Mentions: The antibody epitopes were mapped by measuring the ability of each antibody to bind to CHO cells transfected with each of the mutants. Although this approach cannot delineate their borders precisely, the data show that the epitopes of the blocking antibodies are overlapping but distinct (Table 1 and Fig. 4). All include W40, plus differing portions of continuous surface defined by R53 and other residues adjacent to or in close proximity to W40, suggesting that this region overlaps with the active site of CD59. This is consistent with the results of the calcein-release assay, in which mutants W40E and R53E were unable to protect cells from complement-mediated lysis. It may be significant, however, that mutation of D24 to R did not prevent the binding of any of the blocking antibodies, although this change disrupts CD59 activity. The binding data also indicate that the epitopes of the non-blocking antibodies both lie in a distinct region of the protein which includes L33. However, mutation of E56 to R, which disrupts the function of CD59, also prevents binding of the non-blocking antibody HC1. This implies that the epitope of HC1 and the active site of CD59 partially overlap but in such a way that antibody binding does not completely block CD59 activity. Although the epitope for HC1 appears discontinuous in the figure, this cannot be concluded since the role of intervening residues in antibody binding was not tested.


Mutational analysis of the active site and antibody epitopes of the complement-inhibitory glycoprotein, CD59.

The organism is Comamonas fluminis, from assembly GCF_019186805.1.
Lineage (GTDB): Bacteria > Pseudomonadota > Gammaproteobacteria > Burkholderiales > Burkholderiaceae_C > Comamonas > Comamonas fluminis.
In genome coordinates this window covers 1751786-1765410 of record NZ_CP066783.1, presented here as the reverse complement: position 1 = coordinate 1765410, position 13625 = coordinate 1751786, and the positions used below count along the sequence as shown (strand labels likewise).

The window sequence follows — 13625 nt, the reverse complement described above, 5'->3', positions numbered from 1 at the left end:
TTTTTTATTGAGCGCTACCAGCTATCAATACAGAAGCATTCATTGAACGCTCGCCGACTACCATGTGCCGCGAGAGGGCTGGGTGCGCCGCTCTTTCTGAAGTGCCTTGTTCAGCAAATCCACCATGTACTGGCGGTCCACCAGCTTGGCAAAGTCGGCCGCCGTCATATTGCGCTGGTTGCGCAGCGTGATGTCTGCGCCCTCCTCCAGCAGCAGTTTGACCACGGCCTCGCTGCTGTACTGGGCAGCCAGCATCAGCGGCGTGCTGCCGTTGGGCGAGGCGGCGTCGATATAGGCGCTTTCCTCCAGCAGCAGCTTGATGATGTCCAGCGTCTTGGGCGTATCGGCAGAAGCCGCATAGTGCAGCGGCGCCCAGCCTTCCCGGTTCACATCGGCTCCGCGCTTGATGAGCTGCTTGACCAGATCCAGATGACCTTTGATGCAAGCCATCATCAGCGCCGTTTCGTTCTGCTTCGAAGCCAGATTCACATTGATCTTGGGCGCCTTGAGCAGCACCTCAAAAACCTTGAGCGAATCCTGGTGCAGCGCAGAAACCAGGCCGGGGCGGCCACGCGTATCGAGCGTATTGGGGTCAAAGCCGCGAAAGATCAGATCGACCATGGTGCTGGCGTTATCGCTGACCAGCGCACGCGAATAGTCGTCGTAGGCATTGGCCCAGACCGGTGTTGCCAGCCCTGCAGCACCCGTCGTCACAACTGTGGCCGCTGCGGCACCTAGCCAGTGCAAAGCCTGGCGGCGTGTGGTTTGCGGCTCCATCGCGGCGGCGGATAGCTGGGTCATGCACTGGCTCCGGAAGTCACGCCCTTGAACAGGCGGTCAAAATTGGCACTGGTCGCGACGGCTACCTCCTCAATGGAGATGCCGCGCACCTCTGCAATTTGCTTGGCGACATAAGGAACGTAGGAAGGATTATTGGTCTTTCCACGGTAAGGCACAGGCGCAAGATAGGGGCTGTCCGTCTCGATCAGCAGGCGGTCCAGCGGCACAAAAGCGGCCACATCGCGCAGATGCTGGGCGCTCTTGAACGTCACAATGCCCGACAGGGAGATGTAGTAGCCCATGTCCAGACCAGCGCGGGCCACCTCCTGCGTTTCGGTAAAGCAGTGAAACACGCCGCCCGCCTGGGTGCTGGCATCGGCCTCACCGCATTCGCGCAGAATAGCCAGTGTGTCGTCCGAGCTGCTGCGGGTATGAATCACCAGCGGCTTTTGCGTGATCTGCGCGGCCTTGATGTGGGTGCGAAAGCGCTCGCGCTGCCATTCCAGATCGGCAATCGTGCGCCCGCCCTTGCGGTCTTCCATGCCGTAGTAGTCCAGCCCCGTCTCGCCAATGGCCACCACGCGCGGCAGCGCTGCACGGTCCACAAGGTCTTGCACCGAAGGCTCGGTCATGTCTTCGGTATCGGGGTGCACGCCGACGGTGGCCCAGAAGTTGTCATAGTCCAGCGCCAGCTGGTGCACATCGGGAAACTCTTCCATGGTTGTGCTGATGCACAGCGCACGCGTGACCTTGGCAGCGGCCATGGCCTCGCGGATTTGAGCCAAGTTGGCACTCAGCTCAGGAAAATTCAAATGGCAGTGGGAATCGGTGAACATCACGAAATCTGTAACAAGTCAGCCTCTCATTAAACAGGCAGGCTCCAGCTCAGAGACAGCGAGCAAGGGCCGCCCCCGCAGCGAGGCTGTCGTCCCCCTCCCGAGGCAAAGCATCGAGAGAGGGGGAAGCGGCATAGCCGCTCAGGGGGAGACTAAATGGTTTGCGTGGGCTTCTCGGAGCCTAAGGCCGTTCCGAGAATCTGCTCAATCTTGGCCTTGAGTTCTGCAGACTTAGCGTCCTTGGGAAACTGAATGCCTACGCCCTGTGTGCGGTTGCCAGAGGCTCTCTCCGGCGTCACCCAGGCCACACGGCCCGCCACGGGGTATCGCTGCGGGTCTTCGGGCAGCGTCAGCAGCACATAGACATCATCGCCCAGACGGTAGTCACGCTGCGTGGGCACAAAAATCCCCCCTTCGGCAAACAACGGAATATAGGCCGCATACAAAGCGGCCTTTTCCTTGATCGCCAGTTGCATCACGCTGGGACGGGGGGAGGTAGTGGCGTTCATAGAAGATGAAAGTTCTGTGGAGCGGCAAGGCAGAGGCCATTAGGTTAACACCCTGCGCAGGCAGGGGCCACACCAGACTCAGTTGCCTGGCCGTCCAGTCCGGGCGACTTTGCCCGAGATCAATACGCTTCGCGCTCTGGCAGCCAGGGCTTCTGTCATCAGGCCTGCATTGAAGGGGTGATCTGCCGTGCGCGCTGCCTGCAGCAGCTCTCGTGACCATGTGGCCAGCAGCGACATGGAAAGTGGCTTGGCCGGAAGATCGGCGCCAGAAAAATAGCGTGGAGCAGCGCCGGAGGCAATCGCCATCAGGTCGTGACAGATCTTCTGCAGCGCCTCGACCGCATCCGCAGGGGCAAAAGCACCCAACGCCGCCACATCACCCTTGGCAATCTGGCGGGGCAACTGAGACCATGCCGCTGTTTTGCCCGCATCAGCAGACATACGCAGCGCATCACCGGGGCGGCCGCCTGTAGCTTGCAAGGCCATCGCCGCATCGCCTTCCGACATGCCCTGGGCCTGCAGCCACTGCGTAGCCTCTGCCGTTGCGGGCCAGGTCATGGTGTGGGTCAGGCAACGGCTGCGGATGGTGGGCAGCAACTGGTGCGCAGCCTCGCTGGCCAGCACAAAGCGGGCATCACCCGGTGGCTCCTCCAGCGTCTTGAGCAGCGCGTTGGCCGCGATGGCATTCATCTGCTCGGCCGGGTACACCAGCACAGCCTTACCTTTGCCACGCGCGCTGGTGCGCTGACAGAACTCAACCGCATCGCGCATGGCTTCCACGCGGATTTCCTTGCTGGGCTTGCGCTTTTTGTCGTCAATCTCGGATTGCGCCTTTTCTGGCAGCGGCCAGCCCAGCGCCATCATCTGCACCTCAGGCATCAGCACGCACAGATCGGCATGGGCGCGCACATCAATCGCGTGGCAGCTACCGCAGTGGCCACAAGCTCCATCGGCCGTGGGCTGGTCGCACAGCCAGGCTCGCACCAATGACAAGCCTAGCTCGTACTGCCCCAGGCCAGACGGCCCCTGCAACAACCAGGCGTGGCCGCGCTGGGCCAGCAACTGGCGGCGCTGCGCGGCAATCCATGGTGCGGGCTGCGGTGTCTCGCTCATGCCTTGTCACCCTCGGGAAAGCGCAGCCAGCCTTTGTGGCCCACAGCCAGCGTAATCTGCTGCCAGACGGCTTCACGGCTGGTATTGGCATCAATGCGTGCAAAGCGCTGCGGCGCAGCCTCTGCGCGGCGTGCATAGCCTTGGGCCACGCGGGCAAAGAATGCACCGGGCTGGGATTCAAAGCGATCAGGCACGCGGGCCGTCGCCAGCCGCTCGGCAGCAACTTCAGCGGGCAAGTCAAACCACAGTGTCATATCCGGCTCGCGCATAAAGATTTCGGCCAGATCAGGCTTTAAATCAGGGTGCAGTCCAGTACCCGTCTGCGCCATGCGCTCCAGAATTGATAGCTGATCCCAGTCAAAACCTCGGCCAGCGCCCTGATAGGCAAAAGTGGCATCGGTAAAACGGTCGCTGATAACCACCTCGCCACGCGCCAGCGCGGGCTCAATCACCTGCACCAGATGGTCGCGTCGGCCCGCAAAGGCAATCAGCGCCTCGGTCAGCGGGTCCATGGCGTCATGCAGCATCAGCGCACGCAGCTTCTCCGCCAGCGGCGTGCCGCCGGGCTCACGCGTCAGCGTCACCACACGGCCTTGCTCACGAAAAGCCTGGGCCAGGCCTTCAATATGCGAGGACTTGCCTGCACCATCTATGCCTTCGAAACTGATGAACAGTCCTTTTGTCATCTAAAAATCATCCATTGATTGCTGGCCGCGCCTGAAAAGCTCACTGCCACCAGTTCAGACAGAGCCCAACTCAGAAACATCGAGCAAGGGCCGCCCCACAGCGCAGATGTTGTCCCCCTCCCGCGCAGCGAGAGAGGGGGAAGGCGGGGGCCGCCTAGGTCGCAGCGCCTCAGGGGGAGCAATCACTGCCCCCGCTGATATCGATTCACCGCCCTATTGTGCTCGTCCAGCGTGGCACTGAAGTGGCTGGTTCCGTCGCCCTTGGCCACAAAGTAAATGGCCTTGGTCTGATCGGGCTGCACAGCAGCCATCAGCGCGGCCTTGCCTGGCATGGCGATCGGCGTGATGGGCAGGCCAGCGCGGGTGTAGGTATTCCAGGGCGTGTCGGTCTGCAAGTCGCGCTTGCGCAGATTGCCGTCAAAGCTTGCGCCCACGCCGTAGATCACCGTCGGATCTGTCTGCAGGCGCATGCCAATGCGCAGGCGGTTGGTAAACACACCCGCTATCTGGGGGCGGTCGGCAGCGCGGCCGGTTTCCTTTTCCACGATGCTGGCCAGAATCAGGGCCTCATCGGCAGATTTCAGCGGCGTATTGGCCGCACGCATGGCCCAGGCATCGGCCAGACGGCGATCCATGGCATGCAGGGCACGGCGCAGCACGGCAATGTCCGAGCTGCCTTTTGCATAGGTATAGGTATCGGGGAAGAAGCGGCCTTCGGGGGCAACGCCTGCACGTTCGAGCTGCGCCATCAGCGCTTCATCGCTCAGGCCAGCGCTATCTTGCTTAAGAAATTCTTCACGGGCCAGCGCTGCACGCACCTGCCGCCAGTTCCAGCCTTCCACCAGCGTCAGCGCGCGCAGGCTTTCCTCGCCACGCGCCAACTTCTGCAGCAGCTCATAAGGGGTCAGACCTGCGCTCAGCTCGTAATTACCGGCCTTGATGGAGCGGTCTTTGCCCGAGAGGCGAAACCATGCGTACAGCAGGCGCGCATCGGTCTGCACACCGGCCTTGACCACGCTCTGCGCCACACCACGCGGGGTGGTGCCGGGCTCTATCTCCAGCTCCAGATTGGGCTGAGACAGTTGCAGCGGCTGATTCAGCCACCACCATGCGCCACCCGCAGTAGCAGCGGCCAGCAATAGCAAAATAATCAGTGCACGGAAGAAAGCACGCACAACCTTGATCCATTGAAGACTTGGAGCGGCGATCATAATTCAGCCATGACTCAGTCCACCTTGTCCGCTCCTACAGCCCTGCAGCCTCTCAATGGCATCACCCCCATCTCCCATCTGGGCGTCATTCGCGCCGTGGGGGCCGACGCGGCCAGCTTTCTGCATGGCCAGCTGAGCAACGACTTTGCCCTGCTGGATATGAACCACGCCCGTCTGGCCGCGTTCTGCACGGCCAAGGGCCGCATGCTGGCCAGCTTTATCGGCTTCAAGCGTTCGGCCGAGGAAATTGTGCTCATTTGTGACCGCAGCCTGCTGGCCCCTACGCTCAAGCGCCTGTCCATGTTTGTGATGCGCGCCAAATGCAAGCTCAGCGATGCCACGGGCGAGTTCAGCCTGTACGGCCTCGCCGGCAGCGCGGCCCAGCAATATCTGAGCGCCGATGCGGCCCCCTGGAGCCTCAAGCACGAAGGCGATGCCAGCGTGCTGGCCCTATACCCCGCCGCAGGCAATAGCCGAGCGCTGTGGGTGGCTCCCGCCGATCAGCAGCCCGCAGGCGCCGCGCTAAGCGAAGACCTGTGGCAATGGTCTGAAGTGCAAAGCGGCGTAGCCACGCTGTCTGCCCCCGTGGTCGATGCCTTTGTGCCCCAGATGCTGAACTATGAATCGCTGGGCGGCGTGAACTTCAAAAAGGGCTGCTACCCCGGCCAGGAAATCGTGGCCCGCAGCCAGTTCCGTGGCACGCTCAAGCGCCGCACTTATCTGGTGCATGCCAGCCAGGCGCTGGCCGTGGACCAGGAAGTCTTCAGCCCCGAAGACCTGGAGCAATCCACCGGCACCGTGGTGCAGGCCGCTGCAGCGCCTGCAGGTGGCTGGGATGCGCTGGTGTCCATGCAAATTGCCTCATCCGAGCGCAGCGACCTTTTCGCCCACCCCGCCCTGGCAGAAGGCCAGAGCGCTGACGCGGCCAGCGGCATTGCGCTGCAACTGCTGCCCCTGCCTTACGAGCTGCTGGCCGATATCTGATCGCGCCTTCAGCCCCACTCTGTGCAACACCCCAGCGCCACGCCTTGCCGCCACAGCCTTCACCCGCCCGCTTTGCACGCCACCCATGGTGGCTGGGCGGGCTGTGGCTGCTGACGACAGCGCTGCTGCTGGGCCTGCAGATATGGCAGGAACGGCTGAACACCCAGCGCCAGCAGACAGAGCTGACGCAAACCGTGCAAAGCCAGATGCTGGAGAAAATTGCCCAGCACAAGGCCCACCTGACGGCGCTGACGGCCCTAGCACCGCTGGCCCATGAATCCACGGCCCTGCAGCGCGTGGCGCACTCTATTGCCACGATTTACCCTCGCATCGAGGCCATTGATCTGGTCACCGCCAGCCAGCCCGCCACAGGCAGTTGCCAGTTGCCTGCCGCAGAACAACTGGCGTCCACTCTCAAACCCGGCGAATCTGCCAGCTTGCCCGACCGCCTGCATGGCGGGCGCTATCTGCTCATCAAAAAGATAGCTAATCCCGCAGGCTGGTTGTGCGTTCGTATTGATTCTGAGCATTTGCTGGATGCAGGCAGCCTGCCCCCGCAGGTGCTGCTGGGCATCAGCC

Bodian DL, Davis SJ, Morgan BP, Rushmere NK - J. Exp. Med. (1997)

The epitopes of anti-CD59 function-blocking mAb cluster  in the region of the proposed active site of CD59. Residues whose mutation disrupted the binding of each antibody (inverse shaded black in Table 1)  are shaded black and those whose mutation led to reduced levels of binding (shaded gray in Table 1) are shaded gray. Only antibodies HC1 and  MEM43/5 have no CD59-blocking ability. In the last panel, all of the  residues that were mutated are shaded gray except for the visible residues  whose mutation disrupted the function of CD59 which are shaded black  and labeled. In each panel the protein face shown is the one containing  the proposed active site shown in the same view as in Fig. 3 A. The experimental data are superimposed on the lowest energy NMR structure  (19) drawn using Rasmol (46).
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Related In: Results  -  Collection

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Figure 4: The epitopes of anti-CD59 function-blocking mAb cluster in the region of the proposed active site of CD59. Residues whose mutation disrupted the binding of each antibody (inverse shaded black in Table 1) are shaded black and those whose mutation led to reduced levels of binding (shaded gray in Table 1) are shaded gray. Only antibodies HC1 and MEM43/5 have no CD59-blocking ability. In the last panel, all of the residues that were mutated are shaded gray except for the visible residues whose mutation disrupted the function of CD59 which are shaded black and labeled. In each panel the protein face shown is the one containing the proposed active site shown in the same view as in Fig. 3 A. The experimental data are superimposed on the lowest energy NMR structure (19) drawn using Rasmol (46).